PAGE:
Last month Boris Johnson was confirmed as the next UK Prime Minister by claiming over 66.4 per cent of Conservative members votes. Clearly a popular choice but whether he is the right man for the job remains to be seen.

One thing is for certain, he enters Downing Street at a time when the UK economy faces some turbulent times. For example the Bank of England has warned Britain has a one in three chance of plunging into recession by early 2020 and the strength of the pound is at best volatile.

While nothing is set in stone yet and we won’t know more until the next budget which usually happens in November, Boris Johnson, during his leadership campaign was particularly vocal about taking steps to make the UK tax system a more fair and dynamic one. And this has been subsequently echoed by his new Chancellor Sajid Javid, a “low tax guy”.

So, what should we expect from the PM that once said “My friends, as I have discovered myself, there are no disasters, only opportunities. And, indeed, opportunities for fresh disasters.”

Income tax cuts for around two and a half million people

Prior to becoming PM, Boris Johnson said that “We should be raising thresholds of income tax – so that we help the huge numbers that have been captured in the higher rate by fiscal drag”.

At present, we pay 40% income tax on any earnings above £50,000 (£37,500 Basic Rate Band + £12,500 Personal Allowance). So, a person earning £55,000 a year, pays 20% up to £50,000 and 40% on the £5,000.

Boris wants to raise the £50,000 threshold by £30,000 so that the point at which we have to start paying income tax at 40% is when income levels reach £80,000. Up until then the basic rate of 20% would apply. According to the Institute for Fiscal Studies (IFS), raising the threshold for the higher rate of tax would give a tax boost to 4 million income tax payers and benefit the top 10% of earners by around £2,500 a year. The proposal would shift around two and half million people out of the higher rate income tax band

However, it remains to be seen if the plans are feasible as it is estimated to cost just under £10 billion to implement.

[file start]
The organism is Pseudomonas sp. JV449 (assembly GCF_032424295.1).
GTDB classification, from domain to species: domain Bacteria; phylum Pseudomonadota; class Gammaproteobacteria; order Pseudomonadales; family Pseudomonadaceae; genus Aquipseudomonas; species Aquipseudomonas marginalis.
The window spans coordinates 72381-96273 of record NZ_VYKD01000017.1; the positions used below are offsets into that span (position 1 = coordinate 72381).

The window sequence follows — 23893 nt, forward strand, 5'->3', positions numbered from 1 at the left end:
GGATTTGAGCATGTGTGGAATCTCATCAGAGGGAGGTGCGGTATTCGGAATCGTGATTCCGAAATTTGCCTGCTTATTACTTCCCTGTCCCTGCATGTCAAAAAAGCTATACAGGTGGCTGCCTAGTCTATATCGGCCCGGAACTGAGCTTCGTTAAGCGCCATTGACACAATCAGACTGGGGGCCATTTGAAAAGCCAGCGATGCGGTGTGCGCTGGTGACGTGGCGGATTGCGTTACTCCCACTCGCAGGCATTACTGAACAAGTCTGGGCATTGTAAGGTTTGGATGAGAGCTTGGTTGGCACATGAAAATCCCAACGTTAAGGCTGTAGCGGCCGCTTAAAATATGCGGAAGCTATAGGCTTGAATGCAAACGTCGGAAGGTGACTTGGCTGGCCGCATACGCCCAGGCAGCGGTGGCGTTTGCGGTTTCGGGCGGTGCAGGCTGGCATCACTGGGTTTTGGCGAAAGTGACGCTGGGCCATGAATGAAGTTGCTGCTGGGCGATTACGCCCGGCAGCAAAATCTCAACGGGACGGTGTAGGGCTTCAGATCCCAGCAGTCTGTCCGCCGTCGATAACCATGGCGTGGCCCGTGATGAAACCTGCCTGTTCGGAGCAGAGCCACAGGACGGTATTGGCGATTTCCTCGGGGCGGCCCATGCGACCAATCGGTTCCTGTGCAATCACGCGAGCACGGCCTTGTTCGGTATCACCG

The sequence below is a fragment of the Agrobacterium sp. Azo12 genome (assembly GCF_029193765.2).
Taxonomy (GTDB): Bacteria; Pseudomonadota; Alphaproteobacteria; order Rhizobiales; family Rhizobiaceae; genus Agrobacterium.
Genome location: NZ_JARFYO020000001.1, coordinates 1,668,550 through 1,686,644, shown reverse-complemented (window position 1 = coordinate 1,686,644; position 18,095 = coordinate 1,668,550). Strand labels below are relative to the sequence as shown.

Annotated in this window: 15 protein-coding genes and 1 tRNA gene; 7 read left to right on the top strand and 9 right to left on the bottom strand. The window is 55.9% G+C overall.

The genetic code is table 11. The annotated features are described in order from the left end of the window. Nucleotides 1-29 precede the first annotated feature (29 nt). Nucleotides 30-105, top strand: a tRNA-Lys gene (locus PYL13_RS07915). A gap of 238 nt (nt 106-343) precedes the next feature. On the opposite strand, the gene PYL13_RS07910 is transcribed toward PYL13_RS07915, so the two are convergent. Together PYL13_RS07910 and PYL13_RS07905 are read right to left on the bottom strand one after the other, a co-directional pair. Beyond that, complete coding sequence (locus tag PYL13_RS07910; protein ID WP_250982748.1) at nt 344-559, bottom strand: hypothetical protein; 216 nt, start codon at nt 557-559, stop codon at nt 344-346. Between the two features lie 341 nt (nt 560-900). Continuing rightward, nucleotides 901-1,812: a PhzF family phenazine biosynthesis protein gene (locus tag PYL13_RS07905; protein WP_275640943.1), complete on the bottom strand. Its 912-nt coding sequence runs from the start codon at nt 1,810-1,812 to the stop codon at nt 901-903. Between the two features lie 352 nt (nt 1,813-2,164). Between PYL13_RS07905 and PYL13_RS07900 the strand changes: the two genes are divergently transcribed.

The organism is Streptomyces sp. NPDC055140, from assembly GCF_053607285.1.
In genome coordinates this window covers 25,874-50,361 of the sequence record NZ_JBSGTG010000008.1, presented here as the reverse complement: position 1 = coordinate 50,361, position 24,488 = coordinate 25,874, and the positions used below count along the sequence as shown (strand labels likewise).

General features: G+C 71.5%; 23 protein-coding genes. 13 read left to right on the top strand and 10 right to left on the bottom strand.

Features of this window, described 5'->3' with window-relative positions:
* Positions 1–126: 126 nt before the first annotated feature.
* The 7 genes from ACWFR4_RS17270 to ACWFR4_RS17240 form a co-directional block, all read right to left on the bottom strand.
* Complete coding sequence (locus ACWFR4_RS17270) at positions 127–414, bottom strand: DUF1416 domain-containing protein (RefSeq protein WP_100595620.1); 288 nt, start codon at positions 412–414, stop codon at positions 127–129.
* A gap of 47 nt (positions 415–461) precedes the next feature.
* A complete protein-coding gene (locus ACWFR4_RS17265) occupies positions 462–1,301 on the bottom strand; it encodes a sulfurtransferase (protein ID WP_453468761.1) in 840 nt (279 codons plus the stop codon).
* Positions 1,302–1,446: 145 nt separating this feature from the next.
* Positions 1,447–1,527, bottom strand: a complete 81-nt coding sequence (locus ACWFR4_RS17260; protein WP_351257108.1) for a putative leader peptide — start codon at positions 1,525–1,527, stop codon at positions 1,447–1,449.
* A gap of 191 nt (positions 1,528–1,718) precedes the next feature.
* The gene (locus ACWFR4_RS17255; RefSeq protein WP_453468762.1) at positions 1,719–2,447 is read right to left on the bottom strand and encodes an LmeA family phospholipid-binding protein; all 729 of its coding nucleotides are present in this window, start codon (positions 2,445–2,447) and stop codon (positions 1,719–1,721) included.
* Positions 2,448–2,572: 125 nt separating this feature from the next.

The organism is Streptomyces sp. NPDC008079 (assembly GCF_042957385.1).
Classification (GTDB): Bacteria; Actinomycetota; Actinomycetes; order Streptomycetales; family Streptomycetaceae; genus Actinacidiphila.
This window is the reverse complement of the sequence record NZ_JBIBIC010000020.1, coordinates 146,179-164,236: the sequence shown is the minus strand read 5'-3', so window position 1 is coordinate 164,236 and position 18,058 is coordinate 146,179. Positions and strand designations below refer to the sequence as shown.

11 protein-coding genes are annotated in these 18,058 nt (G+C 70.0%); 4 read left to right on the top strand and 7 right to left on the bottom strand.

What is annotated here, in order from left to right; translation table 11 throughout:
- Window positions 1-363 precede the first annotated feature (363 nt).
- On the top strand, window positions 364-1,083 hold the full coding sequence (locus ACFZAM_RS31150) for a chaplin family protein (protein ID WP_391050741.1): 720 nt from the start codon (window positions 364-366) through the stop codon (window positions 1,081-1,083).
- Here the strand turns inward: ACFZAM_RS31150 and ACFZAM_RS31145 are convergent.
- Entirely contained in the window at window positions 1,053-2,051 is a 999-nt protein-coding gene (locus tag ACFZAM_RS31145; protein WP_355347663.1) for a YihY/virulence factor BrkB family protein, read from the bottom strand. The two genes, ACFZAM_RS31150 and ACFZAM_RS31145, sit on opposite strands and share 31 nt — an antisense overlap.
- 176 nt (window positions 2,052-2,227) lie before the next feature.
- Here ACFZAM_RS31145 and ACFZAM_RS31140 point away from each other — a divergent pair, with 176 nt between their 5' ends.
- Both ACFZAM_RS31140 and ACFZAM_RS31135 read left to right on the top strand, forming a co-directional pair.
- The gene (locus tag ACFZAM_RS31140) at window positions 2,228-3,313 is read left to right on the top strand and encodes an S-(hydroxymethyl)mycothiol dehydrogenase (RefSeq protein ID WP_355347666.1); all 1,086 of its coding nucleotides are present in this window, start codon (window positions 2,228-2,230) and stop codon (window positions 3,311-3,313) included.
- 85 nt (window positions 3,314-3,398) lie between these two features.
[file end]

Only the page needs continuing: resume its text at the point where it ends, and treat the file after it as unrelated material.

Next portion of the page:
The PM says that it wouldn’t cost the tax payer any extra as It would be paid for by the “headroom” available to the government after borrowing came in lower than originally forecasted and had been set aside by the chancellor for no-deal Brexit planning.

That all sounds great however, the money can only be spent once so there are question marks over the sustainability of the proposal and certainly wouldn’t seem to offer a permanent solution. The long term funding of the proposal would presumably come from raising taxes elsewhere, spending cuts or continue to be funded from government borrowing.


Increasing the point at which people start to pay National Insurance Contributions (NIC)

National Insurance is a tax primarily paid for by both employees and employers to fund state benefits, such as the NHS, although the self-employed also contribute on slightly differing scales.

Mr Johnson wants to raise the point at which people start paying NIC, absorbing some of the cost by countering this by also raising the point at which they stop paying NIC.

The increase would cost around £3billion for every £1,000 raised. So, raising it to the current personal allowance level, as proposed, would cost around £11billion. It would however take £2.4 million workers out of paying NIC altogether.

Based on the two proposals outlined above, it is wealthy pensioners who stand to benefit the most – up to £6,000 per year. This is because pensioners don’t pay National Insurance to begin with.

Some are calling the plans mentioned above a “Brexit bonanza” as they are intended to boost the take home pay of millions of families and soften the blow of a No Deal Brexit.

Changes to Stamp Duty

Boris has made it clear that he wants to get the housing market moving.

He has previously said that it’s a “problem” that stamp duty is so high and cutting it would free up more houses for first-time buyers.

The early speculation is that he is planning to scrap stamp duty on homes worth less than £500,000 and some reports are claiming that he may switch stamp duty liability from the house buyer to the seller.

This move will be music to the ears of those wishing to buy a new home and in turn creating more demand for houses. However, if new homes are not built to meet the increased demand, Britain could see a new issue of house price inflation resulting in people ending up back at square one.

Resolving pension crisis within the NHS

Reports have suggested that GPs and consultants earning above £150,000 have threatened to reduce their hours or take early retirement due to the tapering of the annual tax free pension allowance.

Boris hasn’t indicated how he intends to deal with the issue, although scrapping the tapper altogether would be an obvious solution. This could then lead to the scrapping of the taper across all industries allowing individuals earning over £150,000 to contribute up to £32,000 net per year into their pension pots and in turn benefit from the resulting tax relief.

Whilst it’s inevitable that the PM’s focus over the next few months will be Brexit , it is encouraging that his Chancellor has already turned his attention on tax policy and not let Brexit overshadow what is so important domestically. The forthcoming Budget may be an interesting one!

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